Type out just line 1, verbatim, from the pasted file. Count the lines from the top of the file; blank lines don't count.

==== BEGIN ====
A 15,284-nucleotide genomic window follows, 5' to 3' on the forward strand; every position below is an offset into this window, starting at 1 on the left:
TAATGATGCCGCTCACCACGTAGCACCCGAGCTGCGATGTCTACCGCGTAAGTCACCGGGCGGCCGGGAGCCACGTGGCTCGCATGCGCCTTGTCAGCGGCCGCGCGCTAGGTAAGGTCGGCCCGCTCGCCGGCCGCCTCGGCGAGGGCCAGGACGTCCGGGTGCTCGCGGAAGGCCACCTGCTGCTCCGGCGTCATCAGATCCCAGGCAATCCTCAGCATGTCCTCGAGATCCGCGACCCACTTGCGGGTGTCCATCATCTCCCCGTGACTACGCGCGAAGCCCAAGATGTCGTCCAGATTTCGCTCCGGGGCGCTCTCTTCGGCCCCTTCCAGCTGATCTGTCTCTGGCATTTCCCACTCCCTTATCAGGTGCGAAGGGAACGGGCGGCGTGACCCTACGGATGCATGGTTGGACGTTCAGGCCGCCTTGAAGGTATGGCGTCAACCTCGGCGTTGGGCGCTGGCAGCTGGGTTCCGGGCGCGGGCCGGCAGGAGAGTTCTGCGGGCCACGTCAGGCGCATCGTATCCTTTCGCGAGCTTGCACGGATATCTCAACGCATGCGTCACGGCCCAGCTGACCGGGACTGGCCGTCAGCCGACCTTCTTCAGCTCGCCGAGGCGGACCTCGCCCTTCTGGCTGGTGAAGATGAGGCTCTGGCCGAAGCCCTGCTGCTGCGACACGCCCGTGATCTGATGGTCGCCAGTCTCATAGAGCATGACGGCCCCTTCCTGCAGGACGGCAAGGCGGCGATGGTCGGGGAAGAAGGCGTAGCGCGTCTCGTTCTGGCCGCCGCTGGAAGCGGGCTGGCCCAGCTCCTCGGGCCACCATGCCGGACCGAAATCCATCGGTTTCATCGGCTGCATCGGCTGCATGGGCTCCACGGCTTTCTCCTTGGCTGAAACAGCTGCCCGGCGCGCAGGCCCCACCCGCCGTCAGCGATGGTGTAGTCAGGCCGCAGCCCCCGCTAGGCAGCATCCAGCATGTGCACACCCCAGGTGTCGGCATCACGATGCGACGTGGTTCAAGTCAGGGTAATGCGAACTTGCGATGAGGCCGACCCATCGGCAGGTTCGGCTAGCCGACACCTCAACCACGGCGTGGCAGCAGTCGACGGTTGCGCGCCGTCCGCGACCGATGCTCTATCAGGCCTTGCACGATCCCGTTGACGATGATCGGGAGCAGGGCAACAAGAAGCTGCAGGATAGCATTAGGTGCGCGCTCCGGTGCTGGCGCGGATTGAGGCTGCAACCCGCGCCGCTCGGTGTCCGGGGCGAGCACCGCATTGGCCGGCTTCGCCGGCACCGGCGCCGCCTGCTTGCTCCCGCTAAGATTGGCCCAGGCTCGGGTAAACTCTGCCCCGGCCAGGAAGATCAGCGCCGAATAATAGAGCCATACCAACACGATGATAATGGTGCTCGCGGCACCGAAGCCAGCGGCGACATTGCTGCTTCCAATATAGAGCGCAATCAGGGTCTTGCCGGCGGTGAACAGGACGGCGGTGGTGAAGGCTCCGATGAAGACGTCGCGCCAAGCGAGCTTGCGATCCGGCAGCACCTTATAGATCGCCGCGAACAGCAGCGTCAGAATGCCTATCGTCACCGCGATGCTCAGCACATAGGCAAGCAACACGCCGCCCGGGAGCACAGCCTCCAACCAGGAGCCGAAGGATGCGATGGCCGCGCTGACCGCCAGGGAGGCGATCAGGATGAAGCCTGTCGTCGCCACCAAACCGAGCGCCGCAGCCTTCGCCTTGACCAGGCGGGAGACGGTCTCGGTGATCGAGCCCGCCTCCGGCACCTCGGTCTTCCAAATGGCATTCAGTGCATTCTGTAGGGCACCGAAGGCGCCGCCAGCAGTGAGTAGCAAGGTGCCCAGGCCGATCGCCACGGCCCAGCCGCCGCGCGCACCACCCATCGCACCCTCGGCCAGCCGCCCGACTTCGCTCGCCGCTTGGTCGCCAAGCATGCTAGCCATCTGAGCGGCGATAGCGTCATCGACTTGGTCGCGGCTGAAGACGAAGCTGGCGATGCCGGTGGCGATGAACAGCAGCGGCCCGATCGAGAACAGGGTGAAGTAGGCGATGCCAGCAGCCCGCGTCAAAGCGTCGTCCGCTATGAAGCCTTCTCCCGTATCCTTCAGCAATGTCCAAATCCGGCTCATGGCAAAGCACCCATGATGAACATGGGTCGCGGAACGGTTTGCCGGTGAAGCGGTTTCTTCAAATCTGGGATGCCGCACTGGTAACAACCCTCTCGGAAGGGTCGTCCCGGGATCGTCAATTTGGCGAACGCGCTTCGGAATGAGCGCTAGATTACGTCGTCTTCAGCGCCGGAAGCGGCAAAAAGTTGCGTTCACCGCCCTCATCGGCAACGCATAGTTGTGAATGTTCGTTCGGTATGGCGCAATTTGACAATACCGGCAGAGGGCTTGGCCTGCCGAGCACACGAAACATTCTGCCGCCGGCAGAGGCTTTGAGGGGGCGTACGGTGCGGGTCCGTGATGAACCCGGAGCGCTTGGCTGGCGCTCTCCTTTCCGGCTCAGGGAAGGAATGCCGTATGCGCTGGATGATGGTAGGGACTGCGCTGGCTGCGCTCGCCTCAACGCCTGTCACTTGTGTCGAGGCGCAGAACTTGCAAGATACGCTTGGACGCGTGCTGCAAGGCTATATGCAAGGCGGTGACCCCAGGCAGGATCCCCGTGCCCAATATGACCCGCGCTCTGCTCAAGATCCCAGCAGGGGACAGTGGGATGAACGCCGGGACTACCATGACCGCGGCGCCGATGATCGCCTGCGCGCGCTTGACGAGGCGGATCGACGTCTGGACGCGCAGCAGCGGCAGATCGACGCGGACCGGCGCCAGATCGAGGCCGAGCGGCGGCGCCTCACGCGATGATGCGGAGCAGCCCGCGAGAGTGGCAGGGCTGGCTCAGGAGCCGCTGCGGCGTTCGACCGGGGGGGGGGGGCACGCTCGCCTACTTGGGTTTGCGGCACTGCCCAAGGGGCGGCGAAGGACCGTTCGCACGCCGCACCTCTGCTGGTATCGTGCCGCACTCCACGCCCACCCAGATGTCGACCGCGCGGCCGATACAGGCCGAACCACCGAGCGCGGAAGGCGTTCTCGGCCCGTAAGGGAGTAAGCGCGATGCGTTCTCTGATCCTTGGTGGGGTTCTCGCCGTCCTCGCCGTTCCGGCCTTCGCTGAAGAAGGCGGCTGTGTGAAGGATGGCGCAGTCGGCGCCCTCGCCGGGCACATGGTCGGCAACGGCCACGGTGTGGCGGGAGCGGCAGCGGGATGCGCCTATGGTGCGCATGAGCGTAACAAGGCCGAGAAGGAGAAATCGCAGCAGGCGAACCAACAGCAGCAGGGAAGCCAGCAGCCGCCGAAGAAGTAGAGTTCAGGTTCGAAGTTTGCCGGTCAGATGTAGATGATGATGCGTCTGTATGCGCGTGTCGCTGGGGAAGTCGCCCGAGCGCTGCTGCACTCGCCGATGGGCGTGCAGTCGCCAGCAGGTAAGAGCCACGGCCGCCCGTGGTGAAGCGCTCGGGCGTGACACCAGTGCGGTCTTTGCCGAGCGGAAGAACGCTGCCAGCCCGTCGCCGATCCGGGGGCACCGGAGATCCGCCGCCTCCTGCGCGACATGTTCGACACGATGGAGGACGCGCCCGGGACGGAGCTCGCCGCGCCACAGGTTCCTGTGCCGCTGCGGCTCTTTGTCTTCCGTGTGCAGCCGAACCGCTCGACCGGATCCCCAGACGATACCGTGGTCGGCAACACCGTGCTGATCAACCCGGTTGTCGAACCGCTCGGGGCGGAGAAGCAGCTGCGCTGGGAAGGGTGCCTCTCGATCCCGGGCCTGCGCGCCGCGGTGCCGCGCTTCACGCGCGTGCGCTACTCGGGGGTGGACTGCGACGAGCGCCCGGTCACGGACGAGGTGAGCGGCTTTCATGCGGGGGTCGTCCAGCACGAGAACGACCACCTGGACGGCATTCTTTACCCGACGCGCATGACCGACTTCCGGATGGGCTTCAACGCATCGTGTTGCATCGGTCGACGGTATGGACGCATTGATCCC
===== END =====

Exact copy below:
A 15,284-nucleotide genomic window follows, 5' to 3' on the forward strand; every position below is an offset into this window, starting at 1 on the left: